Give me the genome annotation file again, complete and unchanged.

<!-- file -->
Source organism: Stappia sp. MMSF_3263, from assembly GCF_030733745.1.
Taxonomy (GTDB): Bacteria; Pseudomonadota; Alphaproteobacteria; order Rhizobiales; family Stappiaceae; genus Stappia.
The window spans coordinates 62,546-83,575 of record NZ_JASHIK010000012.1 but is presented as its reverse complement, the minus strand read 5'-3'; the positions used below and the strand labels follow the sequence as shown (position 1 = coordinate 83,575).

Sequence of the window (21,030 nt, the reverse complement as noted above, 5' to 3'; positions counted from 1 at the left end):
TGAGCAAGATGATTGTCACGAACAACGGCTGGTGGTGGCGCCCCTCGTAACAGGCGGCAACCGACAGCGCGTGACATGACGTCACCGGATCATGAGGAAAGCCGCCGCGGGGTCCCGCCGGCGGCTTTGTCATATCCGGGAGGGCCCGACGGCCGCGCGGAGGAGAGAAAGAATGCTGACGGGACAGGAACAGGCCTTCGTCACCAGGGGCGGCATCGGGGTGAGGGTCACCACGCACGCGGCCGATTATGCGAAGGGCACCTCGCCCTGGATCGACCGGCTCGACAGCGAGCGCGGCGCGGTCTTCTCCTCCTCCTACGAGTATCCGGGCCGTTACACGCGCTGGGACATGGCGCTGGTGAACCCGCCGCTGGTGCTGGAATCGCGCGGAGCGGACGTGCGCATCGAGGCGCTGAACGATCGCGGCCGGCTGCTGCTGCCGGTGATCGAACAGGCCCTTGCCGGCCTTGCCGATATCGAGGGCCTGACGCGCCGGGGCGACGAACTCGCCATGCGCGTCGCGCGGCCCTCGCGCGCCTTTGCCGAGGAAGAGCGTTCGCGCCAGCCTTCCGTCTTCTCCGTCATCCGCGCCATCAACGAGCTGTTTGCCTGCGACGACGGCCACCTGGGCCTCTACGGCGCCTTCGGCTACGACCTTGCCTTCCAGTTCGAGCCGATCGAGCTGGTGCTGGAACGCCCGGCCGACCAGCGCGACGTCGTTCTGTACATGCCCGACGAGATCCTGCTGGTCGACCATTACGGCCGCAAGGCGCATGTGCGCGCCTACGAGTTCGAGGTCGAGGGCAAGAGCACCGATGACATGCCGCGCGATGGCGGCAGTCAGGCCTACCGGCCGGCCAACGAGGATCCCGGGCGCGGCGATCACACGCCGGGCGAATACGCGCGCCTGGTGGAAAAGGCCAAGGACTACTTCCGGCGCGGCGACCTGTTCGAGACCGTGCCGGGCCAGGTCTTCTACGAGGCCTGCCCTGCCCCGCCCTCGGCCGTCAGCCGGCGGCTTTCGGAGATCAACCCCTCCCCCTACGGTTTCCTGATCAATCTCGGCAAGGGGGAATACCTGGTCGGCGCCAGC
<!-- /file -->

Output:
Source organism: Stappia sp. MMSF_3263, from assembly GCF_030733745.1.
Taxonomy (GTDB): Bacteria; Pseudomonadota; Alphaproteobacteria; order Rhizobiales; family Stappiaceae; genus Stappia.
The window spans coordinates 62,546-83,575 of record NZ_JASHIK010000012.1 but is presented as its reverse complement, the minus strand read 5'-3'; the positions used below and the strand labels follow the sequence as shown (position 1 = coordinate 83,575).

Sequence of the window (21,030 nt, the reverse complement as noted above, 5' to 3'; positions counted from 1 at the left end):
TGAGCAAGATGATTGTCACGAACAACGGCTGGTGGTGGCGCCCCTCGTAACAGGCGGCAACCGACAGCGCGTGACATGACGTCACCGGATCATGAGGAAAGCCGCCGCGGGGTCCCGCCGGCGGCTTTGTCATATCCGGGAGGGCCCGACGGCCGCGCGGAGGAGAGAAAGAATGCTGACGGGACAGGAACAGGCCTTCGTCACCAGGGGCGGCATCGGGGTGAGGGTCACCACGCACGCGGCCGATTATGCGAAGGGCACCTCGCCCTGGATCGACCGGCTCGACAGCGAGCGCGGCGCGGTCTTCTCCTCCTCCTACGAGTATCCGGGCCGTTACACGCGCTGGGACATGGCGCTGGTGAACCCGCCGCTGGTGCTGGAATCGCGCGGAGCGGACGTGCGCATCGAGGCGCTGAACGATCGCGGCCGGCTGCTGCTGCCGGTGATCGAACAGGCCCTTGCCGGCCTTGCCGATATCGAGGGCCTGACGCGCCGGGGCGACGAACTCGCCATGCGCGTCGCGCGGCCCTCGCGCGCCTTTGCCGAGGAAGAGCGTTCGCGCCAGCCTTCCGTCTTCTCCGTCATCCGCGCCATCAACGAGCTGTTTGCCTGCGACGACGGCCACCTGGGCCTCTACGGCGCCTTCGGCTACGACCTTGCCTTCCAGTTCGAGCCGATCGAGCTGGTGCTGGAACGCCCGGCCGACCAGCGCGACGTCGTTCTGTACATGCCCGACGAGATCCTGCTGGTCGACCATTACGGCCGCAAGGCGCATGTGCGCGCCTACGAGTTCGAGGTCGAGGGCAAGAGCACCGATGACATGCCGCGCGATGGCGGCAGTCAGGCCTACCGGCCGGCCAACGAGGATCCCGGGCGCGGCGATCACACGCCGGGCGAATACGCGCGCCTGGTGGAAAAGGCCAAGGACTACTTCCGGCGCGGCGACCTGTTCGAGACCGTGCCGGGCCAGGTCTTCTACGAGGCCTGCCCTGCCCCGCCCTCGGCCGTCAGCCGGCGGCTTTCGGAGATCAACCCCTCCCCCTACGGTTTCCTGATCAATCTCGGCAAGGGGGAATACCTGGTCGGCGCCAGC